It is in every human being to innovate. It is who we are and what we do. We are always trying to find ways to make everything around us better, safer, and more efficient and effective.  Why? Because we are innovators.  Powered flight is arguably the best example of how humankind has innovated. Medicine and automotive too, however, from the Wright Flyer of 1903 to the Starliner of today, when it comes to Boeing innovation, I tell everyone … prepare to be amazed … the future is about to arrive!

How is your organization changing the game within your industry sector?

Boeing and the aviation industry recognize that climate change is an urgent challenge—and we’re united in fulfilling our commitment to reduce CO2 emissions. Our common goal is to reduce the impact on our planet while maintaining and growing the societal benefits of air transportation.

In May, we publicly launched the Boeing Cascade Climate Impact Model, a data-modeling tool that quantifies the potential of each of the strategies to cut emissions, including fleet renewal, operational efficiency, renewable energy and advanced technologies. Using a variety of models and datasets, Cascade is able to compute overall climate impact through full life-cycle accounting of total climate effects – allowing our industry to put data first in the conversation on decarbonization.

In addition, this year we are celebrating the 10th anniversary of the Boeing ecoDemonstrator program, a flying test bed program that takes promising technologies out of a lab and tests them in an operational environment. To date, it has evaluated about 230 technologies to reduce fuel use, emissions and noise.

Boeing has also been a pioneer in making Sustainable Aviation Fuel a reality, working with airlines, engine manufacturers and others to qualify and conduct biofuel test flights in 2008 and gain approval for commercial use in 2011. In 2018, the Boeing ecoDemonstrator flight test program made the world’s first commercial airplane flight using 100% sustainable fuels with a 777 Freighter, in collaboration with FedEx Express.

Boeing’s intent is to help catalyze SAF scaling through subject matter experts and our investments in product compatibility work, our own fuel use, and with industry partnerships and policy advocacy.

How has innovation become engrained in your organization’s culture and how is it being optimized?

Boeing is an innovation powerhouse with a long and proud history of pioneering the impossible – it’s in our DNA.

We have a network of 15 enterprise engineering sites around the globe that work on cutting-edge technology that drives aerospace innovation. Boeing engineers around the world, including in Canada, strengthen Boeing’s efforts to innovate, compete and win by working on a variety of capabilities, including support for current and future aircraft programs.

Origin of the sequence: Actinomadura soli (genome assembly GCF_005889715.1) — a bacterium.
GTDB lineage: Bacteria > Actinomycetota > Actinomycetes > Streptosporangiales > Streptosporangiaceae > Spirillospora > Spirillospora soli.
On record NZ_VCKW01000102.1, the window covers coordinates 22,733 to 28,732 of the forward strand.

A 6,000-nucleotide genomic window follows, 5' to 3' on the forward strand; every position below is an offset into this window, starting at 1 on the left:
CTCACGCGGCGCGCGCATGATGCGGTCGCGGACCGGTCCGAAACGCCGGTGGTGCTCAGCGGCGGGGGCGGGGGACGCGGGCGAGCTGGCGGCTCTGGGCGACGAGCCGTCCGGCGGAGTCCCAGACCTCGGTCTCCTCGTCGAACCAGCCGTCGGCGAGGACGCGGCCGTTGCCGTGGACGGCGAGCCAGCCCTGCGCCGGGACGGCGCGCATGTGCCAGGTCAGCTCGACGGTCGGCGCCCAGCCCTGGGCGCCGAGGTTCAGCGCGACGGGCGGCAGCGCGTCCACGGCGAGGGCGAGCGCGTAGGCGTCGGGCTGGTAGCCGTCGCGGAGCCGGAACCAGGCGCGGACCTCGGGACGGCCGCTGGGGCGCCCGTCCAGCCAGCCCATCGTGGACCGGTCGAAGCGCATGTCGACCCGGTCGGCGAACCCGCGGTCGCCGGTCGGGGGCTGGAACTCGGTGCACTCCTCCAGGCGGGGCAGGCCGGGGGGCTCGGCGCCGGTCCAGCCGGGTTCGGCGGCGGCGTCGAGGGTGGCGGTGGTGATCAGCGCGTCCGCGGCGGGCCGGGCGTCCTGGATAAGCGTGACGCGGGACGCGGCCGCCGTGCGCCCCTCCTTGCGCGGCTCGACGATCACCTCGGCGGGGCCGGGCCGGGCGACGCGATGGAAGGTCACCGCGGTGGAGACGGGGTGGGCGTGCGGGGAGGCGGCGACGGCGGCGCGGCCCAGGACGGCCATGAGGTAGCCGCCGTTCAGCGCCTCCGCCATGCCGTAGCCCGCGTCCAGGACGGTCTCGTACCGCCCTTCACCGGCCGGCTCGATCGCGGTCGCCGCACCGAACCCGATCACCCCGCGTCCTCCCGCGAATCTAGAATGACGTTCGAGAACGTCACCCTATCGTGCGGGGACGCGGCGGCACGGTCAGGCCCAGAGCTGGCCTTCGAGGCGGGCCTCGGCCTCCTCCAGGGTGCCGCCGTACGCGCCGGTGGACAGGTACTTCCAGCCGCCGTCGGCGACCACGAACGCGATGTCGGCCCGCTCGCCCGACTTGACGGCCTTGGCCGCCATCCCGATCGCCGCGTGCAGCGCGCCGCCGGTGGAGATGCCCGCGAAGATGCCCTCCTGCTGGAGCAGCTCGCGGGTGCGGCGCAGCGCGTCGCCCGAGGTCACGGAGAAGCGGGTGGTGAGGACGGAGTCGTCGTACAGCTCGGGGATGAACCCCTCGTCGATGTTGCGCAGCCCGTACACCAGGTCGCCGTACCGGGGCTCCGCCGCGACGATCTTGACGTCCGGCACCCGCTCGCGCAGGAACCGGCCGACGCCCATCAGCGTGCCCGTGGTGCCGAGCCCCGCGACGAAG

An example of that is our Boeing Vancouver site, where our team continues to innovate and bring to market advanced software solutions that help keep the world’s fleet flying safely and efficiently. This includes the development and launch of Insight Accelerator, a new solution that enables operators to develop their own predictive maintenance algorithms to detect component degradation or failure. This solution can help save time and money by avoiding unwanted disruptions to operations.

What technologies, business models, and trends will drive the biggest changes in your industry over the next two years?

The aerospace sector is focused on creating and implementing advanced technologies as a path to make our industry more sustainable, one day at a time. Sustainability is not a trend, but rather a business imperative.

One example are the digital tools used on the U.S. Air Force T-7A Red Hawk. This early integrated single source of digital data decreases rework, maximizes first time quality and eliminates duplicative efforts in design, analysis, test and sustainment. Improvements associated with design and production on the T-7A are impressive with a 75% increase in first-time engineering quality and an 80% reduction in assembly hours.   

Electric aviation is also an advanced technology route for the sector. Boeing has partnerships such as Wisk to develop, test, and certify all-electric vehicles and their safe deployment in the airspace. In Oct. 2022, Wisk revealed the world’s first self-flying, all-electric four-passenger vertical takeoff and landing (eVTOL) air taxi. As Wisk’s go-to-market aircraft, Gen-Six represents the first-ever candidate for type certification by the FAA of an autonomous eVTOL.

With respect to hydrogen, the first, best and primary use of hydrogen in aviation should be used to develop and scale SAF. Learning how to safely and efficiently load, store, fly and scale hydrogen-powered aircraft will be the challenge of a generation of engineers. Boeing has innovated with hydrogen and fuel cell applications onboard aircraft for over 15 years, developing insights through six hydrogen technology demonstrations.

When it comes to defense products, the new sixth generation Next-Gen Air Dominance (NGAD) capability paired with Manned-UnManned-Teaming (MUM-T) will be fielded before the end of this decade. Each fighter platform will fly with a swarm of tethered autonomous drones capable executing missions across the entire airpower spectrum. This new airpower capability will leverage data-sensor fusion, the global digital network and “rapid technology insertion” to catapult its partner nations decades into the future, several step-changes ahead of all competitors.  

What is your parting piece of advice?

A positive disposition and sense of humour, at the right time, is an attribute.